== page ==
Faith & Values Upcoming Events: Chabad of Prescott announces Chanukah events

Rabbi Elie Filler of Chabad of Prescott lights a giant menorah on the courthouse plaza in celebration of the first night of Hanukkah. Chabad of Prescott will have a 2021 public menorah lighting on Sunday, Nov. 28. (Courier file photo)

Rabbi Elie Filler of Chabad of Prescott lights a giant menorah on the courthouse plaza in celebration of the first night of Hanukkah. Chabad of Prescott will have a 2021 public menorah lighting on Sunday, Nov. 28. (Courier file photo)

• The Chanykah Celebration, including the public Menorah lighting, will be Sunday, Nov. 28, on the courthouse plaza (Montezuma side), according to a news release.

The event, which will be socially distant, will include special swag, latkes, donuts and more.

The event is free to the public. For more information, call 928-362-8924 or email; or visit

• Kids Build & Bake is being presented by Chabad of Prescott, inviting children in the community to this free event, according to a news release.

The event is Monday, Nov. 29, at 5 p.m. and will include building your own wooden Menorah, bake Chanukah treats, donuts and more.

To RSVP, call 928-362-8924 or email

• On the fourth night of Chanukah, Dec. 1 at 6 p.m., Chabad of Prescott is presenting the Chanukah Drive-In event at the Prescott Gateway Mall, according to a news release.

There will be a large (massive) video presentation, latkes and treats, Chanukah swag, games and music.

For more information, visit, call 928-362-8924 or email

Chanukah Festival of Lights begins on Nov. 28

Jews in the quad-city area and around the world will begin celebrating Chanukah, the Festival of Lights, at sundown on Nov. 28, a news release from Temple B’rith Shalom, Prescott states.

Chanukah is an eight-day observance that commemorates the successful revolt, in 164 BCE, of the Maccabees and their allies against the oppression of Antiochus IV, a Hellenistic Greek tyrant of the Seleucid Empire who massacred Jews and attempted to wipe out Jewish practices such as keeping kosher, circumcising Jewish boys and studying Torah. The Holy Temple in Jerusalem was desecrated under Antiochus.

A tradition holds that, when the victorious Maccabees entered the Holy Temple, they couldn’t find any pure olive oil to kindle the menorah, a sacred candelabrum used in the Temple in Jerusalem. Their search turned up a small jar that contained only enough oil to burn for one day. Instead it burned for eight days, providing the light and the hope that they needed to rebuild and rededicate their holy space. The Jews considered it a great miracle.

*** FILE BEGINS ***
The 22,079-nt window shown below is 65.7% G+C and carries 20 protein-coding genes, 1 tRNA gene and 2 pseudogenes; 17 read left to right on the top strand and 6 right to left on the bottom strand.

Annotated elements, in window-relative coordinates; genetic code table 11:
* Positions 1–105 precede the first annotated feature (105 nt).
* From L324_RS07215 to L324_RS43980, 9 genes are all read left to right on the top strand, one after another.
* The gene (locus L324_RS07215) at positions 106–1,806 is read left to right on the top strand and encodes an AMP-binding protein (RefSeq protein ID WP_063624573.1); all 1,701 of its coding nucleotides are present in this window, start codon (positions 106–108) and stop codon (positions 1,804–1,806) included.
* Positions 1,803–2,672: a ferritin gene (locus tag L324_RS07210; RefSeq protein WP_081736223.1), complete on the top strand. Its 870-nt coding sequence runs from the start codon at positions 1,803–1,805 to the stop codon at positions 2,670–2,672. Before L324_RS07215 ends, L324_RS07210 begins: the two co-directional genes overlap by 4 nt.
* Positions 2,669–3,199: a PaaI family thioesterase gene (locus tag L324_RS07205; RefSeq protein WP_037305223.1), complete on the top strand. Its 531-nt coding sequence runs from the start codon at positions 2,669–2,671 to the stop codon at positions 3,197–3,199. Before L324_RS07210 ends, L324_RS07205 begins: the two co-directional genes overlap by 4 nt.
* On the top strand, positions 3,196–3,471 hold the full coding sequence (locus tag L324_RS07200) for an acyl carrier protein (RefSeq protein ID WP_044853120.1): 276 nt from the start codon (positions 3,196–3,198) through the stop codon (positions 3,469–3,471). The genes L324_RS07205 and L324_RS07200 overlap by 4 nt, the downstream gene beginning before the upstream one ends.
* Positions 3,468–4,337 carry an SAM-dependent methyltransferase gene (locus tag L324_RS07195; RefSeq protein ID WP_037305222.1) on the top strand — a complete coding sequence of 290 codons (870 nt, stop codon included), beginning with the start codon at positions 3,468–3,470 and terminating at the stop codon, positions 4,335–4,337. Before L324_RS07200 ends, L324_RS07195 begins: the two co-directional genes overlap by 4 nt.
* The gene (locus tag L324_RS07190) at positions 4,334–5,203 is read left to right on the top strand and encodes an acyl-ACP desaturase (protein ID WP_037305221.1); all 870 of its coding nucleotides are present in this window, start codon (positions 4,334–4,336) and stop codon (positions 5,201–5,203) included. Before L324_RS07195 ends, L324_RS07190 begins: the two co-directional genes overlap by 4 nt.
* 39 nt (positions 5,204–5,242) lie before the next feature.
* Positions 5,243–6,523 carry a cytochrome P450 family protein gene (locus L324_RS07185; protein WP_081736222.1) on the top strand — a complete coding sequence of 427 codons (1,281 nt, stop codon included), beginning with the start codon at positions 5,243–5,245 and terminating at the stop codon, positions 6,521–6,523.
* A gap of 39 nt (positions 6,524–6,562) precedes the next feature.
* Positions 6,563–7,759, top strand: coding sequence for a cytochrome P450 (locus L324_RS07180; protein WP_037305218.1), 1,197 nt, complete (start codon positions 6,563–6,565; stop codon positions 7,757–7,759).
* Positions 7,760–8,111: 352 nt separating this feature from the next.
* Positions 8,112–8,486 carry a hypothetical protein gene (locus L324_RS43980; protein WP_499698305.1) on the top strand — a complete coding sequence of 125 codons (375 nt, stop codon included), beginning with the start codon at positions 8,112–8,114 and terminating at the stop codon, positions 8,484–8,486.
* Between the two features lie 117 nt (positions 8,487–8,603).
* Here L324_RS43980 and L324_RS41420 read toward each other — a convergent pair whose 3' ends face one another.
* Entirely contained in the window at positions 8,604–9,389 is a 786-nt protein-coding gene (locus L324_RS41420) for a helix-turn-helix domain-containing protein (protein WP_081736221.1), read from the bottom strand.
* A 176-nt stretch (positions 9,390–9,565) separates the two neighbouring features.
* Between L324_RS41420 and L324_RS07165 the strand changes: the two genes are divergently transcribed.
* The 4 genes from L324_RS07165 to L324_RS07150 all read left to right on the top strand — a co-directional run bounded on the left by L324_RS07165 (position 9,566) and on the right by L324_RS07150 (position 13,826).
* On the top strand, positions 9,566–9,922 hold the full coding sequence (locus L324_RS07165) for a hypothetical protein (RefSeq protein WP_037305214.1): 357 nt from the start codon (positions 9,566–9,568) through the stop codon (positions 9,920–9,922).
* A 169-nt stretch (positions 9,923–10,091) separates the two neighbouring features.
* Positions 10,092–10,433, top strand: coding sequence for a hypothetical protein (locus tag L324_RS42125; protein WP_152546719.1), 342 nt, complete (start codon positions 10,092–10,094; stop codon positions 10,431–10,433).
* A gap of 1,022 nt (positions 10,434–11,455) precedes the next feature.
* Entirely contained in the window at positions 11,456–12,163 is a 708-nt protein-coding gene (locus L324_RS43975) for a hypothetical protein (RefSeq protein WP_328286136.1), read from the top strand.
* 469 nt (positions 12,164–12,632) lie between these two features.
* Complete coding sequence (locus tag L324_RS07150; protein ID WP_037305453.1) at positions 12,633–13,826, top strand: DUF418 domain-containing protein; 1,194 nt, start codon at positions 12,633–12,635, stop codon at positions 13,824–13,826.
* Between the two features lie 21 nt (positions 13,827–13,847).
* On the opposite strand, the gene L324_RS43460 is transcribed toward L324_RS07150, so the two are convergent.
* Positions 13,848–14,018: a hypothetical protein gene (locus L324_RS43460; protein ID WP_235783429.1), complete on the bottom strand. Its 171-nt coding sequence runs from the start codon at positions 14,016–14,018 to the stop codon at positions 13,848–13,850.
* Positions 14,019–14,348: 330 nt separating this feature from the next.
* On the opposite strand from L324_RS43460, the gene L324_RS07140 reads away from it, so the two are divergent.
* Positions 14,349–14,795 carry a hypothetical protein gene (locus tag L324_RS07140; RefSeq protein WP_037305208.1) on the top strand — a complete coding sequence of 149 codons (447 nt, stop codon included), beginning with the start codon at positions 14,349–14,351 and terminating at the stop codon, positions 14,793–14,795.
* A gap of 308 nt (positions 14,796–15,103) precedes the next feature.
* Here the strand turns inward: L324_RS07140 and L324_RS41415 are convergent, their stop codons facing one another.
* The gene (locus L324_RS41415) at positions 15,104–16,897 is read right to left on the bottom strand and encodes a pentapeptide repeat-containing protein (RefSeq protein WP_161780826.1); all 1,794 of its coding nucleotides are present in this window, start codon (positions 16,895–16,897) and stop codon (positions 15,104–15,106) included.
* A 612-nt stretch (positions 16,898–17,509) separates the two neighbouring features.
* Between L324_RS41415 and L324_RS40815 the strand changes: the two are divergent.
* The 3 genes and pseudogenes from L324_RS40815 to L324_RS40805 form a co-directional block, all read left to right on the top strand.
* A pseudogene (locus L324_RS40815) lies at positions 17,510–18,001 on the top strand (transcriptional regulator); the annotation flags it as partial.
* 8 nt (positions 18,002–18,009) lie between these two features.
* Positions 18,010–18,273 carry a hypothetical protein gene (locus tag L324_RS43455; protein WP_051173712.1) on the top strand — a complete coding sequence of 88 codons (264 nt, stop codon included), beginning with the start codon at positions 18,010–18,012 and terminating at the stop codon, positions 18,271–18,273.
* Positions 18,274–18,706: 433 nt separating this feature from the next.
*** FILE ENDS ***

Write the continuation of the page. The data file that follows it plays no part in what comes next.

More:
To commemorate the miracle, Jews light candles in their menorahs for each of the eight days that the jar of oil burned. Chanukah means to dedicate, and helps Jews to recall the moment when the Maccabees rededicated the Holy Temple.

Chanukah is a special, joyous, time for Jewish children. Many families give children a small gift for each night of Chanukah. They also eat special foods, such as potato latkes (pancakes) and sufganiot — jelly doughnuts — because they are made with oil, reminding Jews of the oil that burned for eight days.

This year, Chanukah begins on the evening of Sunday, Nov. 28. Candles are added to menorahs for each night of the eight-day holiday. For more information, contact Temple B’rith Shalom at 928-708-0018.

Baha’is celebrating 100th anniversary of ascension

Baha’is of the quad-city area of Prescott, Prescott Valley, Chino Valley and Dewey-Humboldt are preparing to mark on Saturday, Nov. 27, the 100th anniversary of the ascension of ‘Abdu’l-Bahá, the son of Bahá’u’lláh, founder of the Bahá’í Faith.

Before Bahá’u’lláh, the founder of the Bahá’í Faith, died in 1892, He designated His son, ‘Abdu’l-Bahá, to become the interpreter of His teachings and leader of the Faith. ‘Abdu’l-Bahá’s life of service and dedication to His Father’s teachings of loving kindness and unity, is an inspiration to the millions of people worldwide who are honoring Him now, 100 years after His death.

Gladys Stewart of Prescott Valley says that “Abdu’l-Baha is our Guide, Comforter, and Protector and He spreads His wings over us all! He is my Perfect Exemplar.”

In commemorating the centenary of His passing, Baha’is of the United States will be remembering His travels through America in 1912. He traveled from coast to coast across America with an inspiring message of America’s spiritual destiny: to lead the way toward world peace, advance women’s rights, abolish racism, recognize the unity of religions, and the harmony of science and religion, and moderate extremes of wealth and poverty.

Adorned with flowing robes and a full white beard, this “Prophet of Peace” traveled to some 50 U.S. and Canadian cities, giving more than 140 public talks with a cumulative audience of about 93,000 people — from leaders of government and industry to servants, the poor and the homeless. He was acclaimed in hundreds of newspaper articles that trumpeted the arrival of the new religion’s leader and His uplifting message for mankind. He also met prominent Americans such as Alexander Graham Bell, Admiral Peary, Jane Addams, W.E.B. DuBois, Kahlil Gibran and Phoebe Hearst.

In His addresses, Abdu’l-Baha warned of impending war, decried outmoded prejudices and hatreds, and outlined America’s potential to lead the way toward a just and peaceful world. To achieve this destiny, He called for America to advance spiritually as well as materially. His Prayer for America expressed a galvanizing vision of our spiritual destiny.

John Lambert of Prescott said, “Abdu’l-Baha’s life has been my inspiration for how to put the Baha’i teachings into practice. I plan on saying prayers to commemorate the centenary of His Ascension at 1 a.m. (the hour of His passing) on Saturday the 27th.”

For more information about Abdu’l-Baha, visit

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